Continuing Medical Education

Diagnosis of atopic dermatitis: From bedside to laboratory

W Sinclair, J Aboobaker, R J Green, M E Levin


Atopic dermatitis (AD) is essentially diagnosed clinically. In babies and young children, the diagnosis is usually straightforward. Dry, very pruritic dermatitis starts on the cheeks, with the neck and trunk often involved, but the nappy area spared. Limb involvement follows later – first extensoral, later classically flexural. This is mostly the picture of AD. In adults, the presentation may vary widely. Classic flexural dermatitis may persist, but erythroderma (whole-body involvement), head and neck dermatitis, isolated hand dermatitis and nummular dermatitis may be more difficult to identify as AD.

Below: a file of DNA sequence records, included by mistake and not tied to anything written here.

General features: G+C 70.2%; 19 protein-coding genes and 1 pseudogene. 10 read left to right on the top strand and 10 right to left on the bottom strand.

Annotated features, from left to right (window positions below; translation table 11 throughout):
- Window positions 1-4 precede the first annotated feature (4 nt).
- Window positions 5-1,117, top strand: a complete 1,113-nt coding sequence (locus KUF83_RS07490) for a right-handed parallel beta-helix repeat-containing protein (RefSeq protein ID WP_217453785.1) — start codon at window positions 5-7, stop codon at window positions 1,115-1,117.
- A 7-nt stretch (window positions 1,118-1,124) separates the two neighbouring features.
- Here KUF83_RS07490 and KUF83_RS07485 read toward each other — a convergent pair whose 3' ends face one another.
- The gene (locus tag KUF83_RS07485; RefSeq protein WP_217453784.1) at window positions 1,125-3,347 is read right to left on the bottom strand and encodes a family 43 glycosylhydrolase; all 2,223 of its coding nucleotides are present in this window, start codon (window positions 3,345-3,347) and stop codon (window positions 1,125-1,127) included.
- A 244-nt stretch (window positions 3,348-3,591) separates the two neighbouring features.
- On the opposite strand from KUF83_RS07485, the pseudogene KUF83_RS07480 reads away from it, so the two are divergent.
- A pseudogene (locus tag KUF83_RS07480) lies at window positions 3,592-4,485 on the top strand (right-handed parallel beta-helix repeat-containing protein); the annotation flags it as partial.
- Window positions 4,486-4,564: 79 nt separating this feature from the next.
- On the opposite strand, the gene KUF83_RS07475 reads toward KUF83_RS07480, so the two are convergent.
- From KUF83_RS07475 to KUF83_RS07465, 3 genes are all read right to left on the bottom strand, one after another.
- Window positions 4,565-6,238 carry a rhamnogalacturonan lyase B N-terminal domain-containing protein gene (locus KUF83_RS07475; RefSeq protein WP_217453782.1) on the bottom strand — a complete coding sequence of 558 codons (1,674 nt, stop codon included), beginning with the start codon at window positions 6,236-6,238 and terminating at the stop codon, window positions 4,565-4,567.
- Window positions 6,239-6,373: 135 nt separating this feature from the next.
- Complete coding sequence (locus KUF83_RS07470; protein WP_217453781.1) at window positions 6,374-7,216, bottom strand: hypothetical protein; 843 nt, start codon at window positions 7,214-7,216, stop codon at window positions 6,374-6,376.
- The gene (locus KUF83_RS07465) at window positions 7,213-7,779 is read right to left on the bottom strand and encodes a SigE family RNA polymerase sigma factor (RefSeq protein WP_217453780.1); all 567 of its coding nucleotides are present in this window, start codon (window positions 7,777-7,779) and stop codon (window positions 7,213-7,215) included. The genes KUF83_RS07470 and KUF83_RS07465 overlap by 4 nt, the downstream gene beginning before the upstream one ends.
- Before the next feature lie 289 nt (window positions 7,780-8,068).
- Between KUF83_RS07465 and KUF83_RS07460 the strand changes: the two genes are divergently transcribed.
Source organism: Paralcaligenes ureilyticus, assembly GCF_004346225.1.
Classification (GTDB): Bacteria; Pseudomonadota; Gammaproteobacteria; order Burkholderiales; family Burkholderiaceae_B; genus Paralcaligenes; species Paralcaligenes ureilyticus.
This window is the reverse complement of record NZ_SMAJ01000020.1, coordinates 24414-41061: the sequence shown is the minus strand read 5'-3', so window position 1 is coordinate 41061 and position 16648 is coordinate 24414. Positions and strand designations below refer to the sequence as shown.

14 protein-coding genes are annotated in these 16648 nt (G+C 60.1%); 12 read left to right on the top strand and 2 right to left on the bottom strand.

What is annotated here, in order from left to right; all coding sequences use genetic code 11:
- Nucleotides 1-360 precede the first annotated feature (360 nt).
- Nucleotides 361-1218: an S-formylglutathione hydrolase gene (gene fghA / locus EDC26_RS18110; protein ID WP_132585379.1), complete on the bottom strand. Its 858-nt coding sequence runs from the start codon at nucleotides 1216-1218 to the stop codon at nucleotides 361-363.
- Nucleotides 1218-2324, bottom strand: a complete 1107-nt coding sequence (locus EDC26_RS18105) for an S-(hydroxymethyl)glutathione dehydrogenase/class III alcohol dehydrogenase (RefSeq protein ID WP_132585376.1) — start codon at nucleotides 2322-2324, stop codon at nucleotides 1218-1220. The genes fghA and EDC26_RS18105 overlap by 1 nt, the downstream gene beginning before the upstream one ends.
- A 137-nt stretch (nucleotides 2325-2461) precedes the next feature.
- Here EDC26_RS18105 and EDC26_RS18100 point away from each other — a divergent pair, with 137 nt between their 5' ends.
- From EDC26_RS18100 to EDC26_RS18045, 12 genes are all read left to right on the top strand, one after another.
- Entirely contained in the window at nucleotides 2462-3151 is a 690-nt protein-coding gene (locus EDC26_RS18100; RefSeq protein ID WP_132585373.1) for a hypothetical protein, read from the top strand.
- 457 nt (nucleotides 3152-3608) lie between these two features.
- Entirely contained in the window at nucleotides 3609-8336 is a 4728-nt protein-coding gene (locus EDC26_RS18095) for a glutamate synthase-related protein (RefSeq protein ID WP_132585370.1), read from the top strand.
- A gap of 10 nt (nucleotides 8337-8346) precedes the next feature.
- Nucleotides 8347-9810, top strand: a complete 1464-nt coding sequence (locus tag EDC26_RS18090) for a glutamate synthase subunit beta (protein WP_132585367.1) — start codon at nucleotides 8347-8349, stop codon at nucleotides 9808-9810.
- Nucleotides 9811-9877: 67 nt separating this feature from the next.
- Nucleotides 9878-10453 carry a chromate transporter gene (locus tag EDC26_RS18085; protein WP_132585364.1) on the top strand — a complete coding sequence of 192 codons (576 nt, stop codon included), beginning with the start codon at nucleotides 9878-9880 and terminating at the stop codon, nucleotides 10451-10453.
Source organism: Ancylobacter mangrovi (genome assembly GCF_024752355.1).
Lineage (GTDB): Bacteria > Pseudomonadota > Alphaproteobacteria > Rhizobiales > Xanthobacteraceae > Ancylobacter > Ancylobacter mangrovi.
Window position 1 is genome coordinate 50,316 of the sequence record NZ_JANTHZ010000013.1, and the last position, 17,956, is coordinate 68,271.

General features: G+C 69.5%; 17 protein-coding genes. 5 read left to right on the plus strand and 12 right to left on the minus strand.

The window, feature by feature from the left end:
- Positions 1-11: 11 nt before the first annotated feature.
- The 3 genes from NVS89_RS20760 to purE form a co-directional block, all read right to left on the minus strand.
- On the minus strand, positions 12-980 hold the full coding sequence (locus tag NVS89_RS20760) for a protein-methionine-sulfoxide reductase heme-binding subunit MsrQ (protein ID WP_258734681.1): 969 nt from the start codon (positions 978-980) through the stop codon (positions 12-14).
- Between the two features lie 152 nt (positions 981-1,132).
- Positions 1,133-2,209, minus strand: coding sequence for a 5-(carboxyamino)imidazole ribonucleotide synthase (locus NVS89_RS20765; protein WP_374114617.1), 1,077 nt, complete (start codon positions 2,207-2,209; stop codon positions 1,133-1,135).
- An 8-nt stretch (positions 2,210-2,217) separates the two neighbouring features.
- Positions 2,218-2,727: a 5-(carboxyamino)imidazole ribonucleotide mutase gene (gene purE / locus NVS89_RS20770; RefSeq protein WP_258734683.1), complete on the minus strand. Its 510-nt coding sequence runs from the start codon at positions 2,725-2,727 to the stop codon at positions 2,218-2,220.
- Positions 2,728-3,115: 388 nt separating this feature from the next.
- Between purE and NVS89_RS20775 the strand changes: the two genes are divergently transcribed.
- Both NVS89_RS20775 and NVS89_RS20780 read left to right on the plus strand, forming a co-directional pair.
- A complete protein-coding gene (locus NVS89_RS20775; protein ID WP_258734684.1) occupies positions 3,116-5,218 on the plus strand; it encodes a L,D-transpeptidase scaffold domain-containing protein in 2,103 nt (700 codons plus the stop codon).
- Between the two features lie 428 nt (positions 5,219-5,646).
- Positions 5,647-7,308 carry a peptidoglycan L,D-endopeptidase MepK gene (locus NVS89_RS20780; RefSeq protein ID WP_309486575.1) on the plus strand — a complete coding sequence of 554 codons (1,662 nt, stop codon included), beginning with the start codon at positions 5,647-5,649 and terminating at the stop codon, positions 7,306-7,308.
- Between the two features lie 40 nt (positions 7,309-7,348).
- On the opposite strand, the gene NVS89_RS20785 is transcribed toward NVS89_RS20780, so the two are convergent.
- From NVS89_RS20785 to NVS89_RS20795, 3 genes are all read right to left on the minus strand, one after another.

Authors' affiliations

W Sinclair, Department of Dermatology, Faculty of Health Sciences, University of the Free State, Bloemfontein, South Africa

J Aboobaker, Department of Dermatology, University of KwaZulu-Natal, Durban, South Africa

R J Green, Department of Paediatrics and Child Health, Faculty of Health Sciences, University of Pretoria, South Africa

M E Levin, Division of Asthma and Allergy, Department of Paediatrics, Faculty of Health Sciences, University of Cape Town and Red Cross War Memorial Children's Hospital, Cape Town, South Africa

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Atopic dermatitis; Diagnosis

Cite this article

South African Medical Journal 2014;104(10):711. DOI:10.7196/SAMJ.8850

Article History

Date submitted: 2014-08-22
Date published: 2014-08-22

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